• Start a discussion among the research funding agencies regarding how they can support Sustainable ICT R&D, for example by identifying how to better measure sustainability according the Global Reporting Initiative guidelines.

Today, 17 May, is the World Information Society Day, proclaimed by a United Nations General Assembly resolution to raise global awareness of society changes brought by the Internet and new technologies and to help reduce the Digital divide. Let’s make it a good day!


Wired Discovery

Right now I'm in a conversation with some friends all over the world focusing on how to support knowledge-driven communities of practice. I have tried to find a useful metaphor for what I would like us to create in order to support the learning and knowledge development associated with Appreciative Inquiry, and so far I have come up with the following:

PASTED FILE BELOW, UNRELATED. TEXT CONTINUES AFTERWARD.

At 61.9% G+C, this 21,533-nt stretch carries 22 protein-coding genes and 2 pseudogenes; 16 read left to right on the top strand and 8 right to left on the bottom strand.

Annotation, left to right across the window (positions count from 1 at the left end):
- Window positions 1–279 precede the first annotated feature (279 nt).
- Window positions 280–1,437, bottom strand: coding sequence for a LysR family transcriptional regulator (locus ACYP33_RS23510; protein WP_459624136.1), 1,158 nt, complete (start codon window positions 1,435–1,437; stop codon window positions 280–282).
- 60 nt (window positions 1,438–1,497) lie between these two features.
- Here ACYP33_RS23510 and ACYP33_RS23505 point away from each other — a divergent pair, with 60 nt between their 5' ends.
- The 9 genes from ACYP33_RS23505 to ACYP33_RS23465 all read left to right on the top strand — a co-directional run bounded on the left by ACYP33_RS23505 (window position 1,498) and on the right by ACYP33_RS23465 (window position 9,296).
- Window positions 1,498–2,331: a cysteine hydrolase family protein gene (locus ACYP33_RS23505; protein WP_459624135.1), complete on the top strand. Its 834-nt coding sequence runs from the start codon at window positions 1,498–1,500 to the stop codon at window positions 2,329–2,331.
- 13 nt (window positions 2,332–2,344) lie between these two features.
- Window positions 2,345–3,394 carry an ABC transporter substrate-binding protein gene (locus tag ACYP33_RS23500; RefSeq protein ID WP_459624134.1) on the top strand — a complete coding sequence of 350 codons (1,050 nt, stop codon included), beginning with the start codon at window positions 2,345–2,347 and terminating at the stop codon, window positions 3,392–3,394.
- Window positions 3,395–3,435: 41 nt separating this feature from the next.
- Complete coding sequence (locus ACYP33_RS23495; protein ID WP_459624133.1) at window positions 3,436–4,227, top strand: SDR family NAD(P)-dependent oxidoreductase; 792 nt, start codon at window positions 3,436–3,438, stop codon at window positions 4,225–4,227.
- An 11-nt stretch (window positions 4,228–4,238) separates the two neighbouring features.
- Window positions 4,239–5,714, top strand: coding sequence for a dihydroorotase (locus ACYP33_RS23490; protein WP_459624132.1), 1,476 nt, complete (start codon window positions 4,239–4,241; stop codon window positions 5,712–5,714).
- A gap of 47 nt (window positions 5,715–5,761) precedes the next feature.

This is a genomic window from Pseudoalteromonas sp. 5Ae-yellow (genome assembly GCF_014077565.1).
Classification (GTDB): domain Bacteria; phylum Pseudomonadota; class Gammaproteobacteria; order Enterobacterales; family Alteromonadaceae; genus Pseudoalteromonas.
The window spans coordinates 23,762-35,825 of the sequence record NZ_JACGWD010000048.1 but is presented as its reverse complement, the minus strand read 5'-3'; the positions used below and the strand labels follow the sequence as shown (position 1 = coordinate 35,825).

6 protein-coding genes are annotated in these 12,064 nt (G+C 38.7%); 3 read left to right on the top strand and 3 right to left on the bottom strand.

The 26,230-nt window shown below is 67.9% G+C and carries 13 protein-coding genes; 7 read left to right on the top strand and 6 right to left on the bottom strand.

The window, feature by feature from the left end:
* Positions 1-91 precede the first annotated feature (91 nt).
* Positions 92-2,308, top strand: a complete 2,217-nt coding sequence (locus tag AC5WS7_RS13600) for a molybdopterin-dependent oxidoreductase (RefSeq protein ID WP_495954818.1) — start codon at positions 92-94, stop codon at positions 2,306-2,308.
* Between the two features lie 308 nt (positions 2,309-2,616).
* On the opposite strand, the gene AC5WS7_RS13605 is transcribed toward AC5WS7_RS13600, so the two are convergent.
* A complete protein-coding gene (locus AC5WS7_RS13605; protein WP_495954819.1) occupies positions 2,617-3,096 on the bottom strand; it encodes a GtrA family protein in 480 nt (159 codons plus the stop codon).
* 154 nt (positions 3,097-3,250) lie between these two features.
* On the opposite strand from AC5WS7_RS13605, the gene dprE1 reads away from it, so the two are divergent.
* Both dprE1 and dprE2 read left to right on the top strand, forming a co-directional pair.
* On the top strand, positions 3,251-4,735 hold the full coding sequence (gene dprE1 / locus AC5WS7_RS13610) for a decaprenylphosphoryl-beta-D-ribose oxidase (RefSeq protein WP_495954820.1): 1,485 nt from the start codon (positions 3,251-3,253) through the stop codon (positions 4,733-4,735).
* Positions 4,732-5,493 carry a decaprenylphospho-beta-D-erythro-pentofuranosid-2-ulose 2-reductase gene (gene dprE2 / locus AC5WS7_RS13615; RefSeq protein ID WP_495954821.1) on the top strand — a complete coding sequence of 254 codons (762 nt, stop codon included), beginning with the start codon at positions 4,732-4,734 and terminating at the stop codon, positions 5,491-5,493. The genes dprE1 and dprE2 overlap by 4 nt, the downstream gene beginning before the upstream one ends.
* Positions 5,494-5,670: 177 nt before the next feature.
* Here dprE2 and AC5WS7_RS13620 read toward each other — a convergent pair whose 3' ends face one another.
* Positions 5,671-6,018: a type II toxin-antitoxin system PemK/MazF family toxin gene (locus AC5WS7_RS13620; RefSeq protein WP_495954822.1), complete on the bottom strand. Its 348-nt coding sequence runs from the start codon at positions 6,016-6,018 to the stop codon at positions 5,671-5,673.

"As I see it, what we need in the AI community is a website that is like a college campus. We need a library with lots of different kinds of information such as articles, videos, blogs, links etc (document management). Rooms for lessons (e-learning). A lab for creating new things (project/collaboration rooms). A cafeteria for informal exchange (chat). A store where we can by books, workshop material etc (web-store). A yearbook where we can see how everybody is connected (database). And so on. "
Perhaps not the most novel metaphor, but one firmly grounded in my experience from working at universities and from R&D related to knowledge management and collaboration software. Some of this and more recent experience were put into the article "Using the Web to Support Organic Development of the European AI Network" written by Leif Josefsson and me. It was recently published in the special issue of the AI Practitioner called "Wired Discovery: New Conversations and Deeper Connections" guest-edited by Loretta L. Donovan, Gabriel Shirley and Sue Anderson Derby.

Do you know any good metaphors for knowledge-driven communities of practice? Please let me know!

PS. Spring is here!